We sold our house recently, and as a result I’ve been taking a walk down memory lane in the past few weeks. It’s a little bittersweet to reflect on all of the incredible memories that took place in that home (including raising my babies and building Olivia Jenkins Consulting from the ground up), but I’m also so excited for a fresh start in a new home that will be perfect for our family.
All of this reflection has led me to start thinking about all that actually goes into building a home…and how similar the process of building a home truly is to building a business.
Here are five connections I’ve made between building a home and building a business. If you’ve ever been through either process, I’m sure you’ll be able to relate!
Lay a strong foundation.
A strong foundation is responsible for structural integrity. When we talk about structural integrity in reference to a home, we’re referring to how well it will literally hold up — as in, the stability of the floorboards and the walls and the roof. Can it handle weight? Can it withhold pressure? We want a foundation for our home that makes the answer to those questions “yes” – and the same is true of our business. The structural integrity you need to be thinking about when it comes to your business — like your greater “why” and purpose, profit margin goals for long-term sustainability, a strong staff structure, and so on — all relate back to if you have a foundation in place that allows for those things.
Make decisions in the long-term.
When you build a house, you make decisions based on what will be smart down the line — potentially even years from now. The same is true when it comes to business. Though it can be easy to think solely about your next move, I encourage you to think a few steps ahead and set yourself up for long-term success and sustainability — like registering your business properly, making sure your books are in order, etc.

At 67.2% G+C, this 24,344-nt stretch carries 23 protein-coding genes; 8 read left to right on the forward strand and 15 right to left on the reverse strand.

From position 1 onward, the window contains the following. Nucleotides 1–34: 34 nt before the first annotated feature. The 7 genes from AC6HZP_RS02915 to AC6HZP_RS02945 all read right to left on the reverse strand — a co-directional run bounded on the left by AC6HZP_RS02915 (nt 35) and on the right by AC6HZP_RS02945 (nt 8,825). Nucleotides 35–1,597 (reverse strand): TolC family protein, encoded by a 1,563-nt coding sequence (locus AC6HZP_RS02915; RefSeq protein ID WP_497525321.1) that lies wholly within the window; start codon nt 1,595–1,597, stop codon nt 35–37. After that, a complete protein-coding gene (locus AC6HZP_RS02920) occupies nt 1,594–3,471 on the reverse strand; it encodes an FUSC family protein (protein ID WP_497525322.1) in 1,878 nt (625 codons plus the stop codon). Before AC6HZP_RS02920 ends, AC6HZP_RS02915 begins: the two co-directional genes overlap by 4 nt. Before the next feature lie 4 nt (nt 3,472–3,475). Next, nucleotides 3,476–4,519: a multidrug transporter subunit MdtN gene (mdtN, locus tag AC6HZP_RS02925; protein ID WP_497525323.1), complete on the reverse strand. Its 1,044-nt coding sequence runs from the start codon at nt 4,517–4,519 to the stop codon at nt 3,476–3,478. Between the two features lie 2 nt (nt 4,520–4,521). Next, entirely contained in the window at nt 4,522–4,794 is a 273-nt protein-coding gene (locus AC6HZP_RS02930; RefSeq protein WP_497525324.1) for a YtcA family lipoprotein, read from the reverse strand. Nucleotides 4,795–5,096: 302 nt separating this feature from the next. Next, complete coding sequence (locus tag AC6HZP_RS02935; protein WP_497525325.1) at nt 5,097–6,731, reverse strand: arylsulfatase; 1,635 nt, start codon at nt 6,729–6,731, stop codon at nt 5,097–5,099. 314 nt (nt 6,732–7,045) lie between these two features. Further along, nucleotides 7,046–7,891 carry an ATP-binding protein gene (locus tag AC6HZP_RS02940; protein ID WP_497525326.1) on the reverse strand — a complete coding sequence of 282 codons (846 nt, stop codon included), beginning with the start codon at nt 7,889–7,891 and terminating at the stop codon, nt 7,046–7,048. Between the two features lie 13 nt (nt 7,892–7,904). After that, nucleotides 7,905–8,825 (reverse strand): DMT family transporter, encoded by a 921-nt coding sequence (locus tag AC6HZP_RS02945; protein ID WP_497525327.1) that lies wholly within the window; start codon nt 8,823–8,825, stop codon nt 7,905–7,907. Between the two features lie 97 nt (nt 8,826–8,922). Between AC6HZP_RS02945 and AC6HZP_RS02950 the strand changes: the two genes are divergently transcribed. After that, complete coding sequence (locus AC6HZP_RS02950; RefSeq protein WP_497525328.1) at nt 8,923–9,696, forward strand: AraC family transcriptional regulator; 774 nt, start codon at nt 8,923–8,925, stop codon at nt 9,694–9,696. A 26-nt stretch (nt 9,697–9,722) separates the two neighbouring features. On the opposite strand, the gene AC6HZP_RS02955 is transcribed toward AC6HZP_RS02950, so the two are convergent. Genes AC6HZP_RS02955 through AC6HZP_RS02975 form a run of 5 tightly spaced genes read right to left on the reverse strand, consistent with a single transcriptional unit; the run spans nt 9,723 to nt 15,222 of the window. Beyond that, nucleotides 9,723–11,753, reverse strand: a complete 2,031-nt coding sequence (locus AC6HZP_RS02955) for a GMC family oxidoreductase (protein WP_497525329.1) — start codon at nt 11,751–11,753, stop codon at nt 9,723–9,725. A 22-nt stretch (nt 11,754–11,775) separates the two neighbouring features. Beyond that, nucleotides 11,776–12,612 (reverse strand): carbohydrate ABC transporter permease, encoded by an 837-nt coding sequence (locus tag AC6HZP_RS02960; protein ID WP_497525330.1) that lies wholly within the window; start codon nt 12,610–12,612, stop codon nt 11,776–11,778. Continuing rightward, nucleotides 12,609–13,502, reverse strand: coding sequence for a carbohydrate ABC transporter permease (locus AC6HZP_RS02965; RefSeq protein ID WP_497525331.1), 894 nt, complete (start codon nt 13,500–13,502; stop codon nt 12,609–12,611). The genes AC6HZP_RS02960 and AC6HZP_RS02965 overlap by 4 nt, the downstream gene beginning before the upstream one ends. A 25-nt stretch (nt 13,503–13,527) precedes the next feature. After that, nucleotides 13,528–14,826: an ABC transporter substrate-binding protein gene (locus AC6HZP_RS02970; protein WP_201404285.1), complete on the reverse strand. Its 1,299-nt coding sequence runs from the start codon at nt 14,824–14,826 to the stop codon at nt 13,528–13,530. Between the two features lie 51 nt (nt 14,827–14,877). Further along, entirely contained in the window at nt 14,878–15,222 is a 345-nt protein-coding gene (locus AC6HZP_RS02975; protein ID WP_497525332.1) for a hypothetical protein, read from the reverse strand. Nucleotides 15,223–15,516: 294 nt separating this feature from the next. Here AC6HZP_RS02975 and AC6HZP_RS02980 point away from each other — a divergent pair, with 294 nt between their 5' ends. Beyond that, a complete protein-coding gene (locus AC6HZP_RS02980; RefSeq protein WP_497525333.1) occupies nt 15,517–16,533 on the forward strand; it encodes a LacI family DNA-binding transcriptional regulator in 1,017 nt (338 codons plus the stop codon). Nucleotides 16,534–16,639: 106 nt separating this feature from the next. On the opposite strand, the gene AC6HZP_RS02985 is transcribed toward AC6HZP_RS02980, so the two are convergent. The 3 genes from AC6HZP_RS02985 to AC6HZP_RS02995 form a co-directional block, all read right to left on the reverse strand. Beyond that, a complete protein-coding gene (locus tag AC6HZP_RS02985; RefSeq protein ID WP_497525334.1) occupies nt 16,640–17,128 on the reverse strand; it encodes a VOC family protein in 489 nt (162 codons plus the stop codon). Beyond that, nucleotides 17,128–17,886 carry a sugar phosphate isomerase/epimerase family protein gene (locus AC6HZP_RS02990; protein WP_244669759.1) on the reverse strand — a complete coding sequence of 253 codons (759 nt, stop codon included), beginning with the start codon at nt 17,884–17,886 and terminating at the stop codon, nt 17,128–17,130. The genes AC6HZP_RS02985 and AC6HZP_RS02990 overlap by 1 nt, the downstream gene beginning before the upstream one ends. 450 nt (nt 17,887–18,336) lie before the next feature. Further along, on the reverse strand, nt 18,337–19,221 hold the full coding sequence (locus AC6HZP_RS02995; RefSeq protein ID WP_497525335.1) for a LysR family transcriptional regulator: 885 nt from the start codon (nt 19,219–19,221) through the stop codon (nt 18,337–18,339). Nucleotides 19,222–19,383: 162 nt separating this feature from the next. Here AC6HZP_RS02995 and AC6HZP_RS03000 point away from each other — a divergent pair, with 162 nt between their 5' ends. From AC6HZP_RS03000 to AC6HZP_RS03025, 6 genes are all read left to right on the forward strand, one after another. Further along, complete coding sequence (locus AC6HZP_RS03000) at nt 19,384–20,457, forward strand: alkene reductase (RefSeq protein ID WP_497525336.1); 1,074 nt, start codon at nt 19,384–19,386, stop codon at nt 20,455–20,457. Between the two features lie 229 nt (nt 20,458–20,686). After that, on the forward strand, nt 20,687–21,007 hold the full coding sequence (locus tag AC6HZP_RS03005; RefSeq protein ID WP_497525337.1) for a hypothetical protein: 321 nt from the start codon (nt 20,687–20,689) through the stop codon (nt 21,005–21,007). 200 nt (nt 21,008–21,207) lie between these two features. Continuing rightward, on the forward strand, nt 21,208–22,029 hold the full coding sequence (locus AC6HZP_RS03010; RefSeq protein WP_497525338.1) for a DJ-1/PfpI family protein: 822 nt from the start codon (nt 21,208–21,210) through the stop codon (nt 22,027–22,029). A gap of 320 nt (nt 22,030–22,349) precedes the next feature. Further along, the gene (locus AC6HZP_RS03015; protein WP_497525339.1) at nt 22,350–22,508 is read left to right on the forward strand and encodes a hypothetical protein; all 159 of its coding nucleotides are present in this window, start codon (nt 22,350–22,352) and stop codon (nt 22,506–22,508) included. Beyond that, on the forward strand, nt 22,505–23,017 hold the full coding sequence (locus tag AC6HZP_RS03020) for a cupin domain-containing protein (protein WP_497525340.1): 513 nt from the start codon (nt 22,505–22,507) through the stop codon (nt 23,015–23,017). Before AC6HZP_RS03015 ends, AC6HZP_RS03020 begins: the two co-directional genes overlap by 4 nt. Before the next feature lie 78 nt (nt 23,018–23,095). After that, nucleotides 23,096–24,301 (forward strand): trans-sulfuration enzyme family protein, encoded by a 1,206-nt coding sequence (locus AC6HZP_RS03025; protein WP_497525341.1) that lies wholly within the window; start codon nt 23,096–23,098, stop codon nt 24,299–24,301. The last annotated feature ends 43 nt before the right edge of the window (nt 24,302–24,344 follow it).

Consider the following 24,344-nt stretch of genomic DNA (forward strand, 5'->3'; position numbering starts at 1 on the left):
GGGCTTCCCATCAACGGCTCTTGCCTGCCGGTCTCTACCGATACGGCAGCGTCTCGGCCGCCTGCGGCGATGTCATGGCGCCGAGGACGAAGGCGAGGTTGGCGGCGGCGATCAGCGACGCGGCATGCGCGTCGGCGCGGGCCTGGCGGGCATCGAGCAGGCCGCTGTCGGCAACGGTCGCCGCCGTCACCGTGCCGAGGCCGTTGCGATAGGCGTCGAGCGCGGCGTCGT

Invest in good contractors and team members
Your house and business are only as good as the people who have contributed to building it. If you hire a shoddy contractor to work on your home or your business, the result will be sub-satisfactory — and you’ll probably have to fix the work later on anyway. Make sure you are spending your money on high-quality resources so that the job can get done right the first time. There are areas in business and home-building where it’s OK to save money, but contractors who are going to be responsible for the success of certain projects are worth splurging on.
Manage your budget carefully
Always budget more than you anticipate to spend so that you can account for any unexpected expenses. If you find that you’re struggling to support your business, take a look at your pricing strategy — how can you adjust your prices so that you are making enough gross profit (ideally 60% in the eCommerce space) to support your operating expenses?
Monitor the build
Keep track of the processes, milestones, and outcomes related to your building process — both when it comes to your home and your business. It’s important for you to stay involved every step of the way so that you can ensure things are staying on track and are being completed to your satisfaction. It may help to come up with a list of set things to check on every month like financial results, sales results, campaign results, inventory, etc. If you don’t feel comfortable doing these “business health checks” (as I like to call them), or you don’t know how to, you can work with a qualified business consultant who can help.
If you’ve ever built a home OR a business from the ground up, what’s the #1 lesson you learned? Share it with me in the comments…I’d love to hear!
If you’re looking for help getting started with your business, you can also learn more about booking a strategy call with me to discuss your next steps.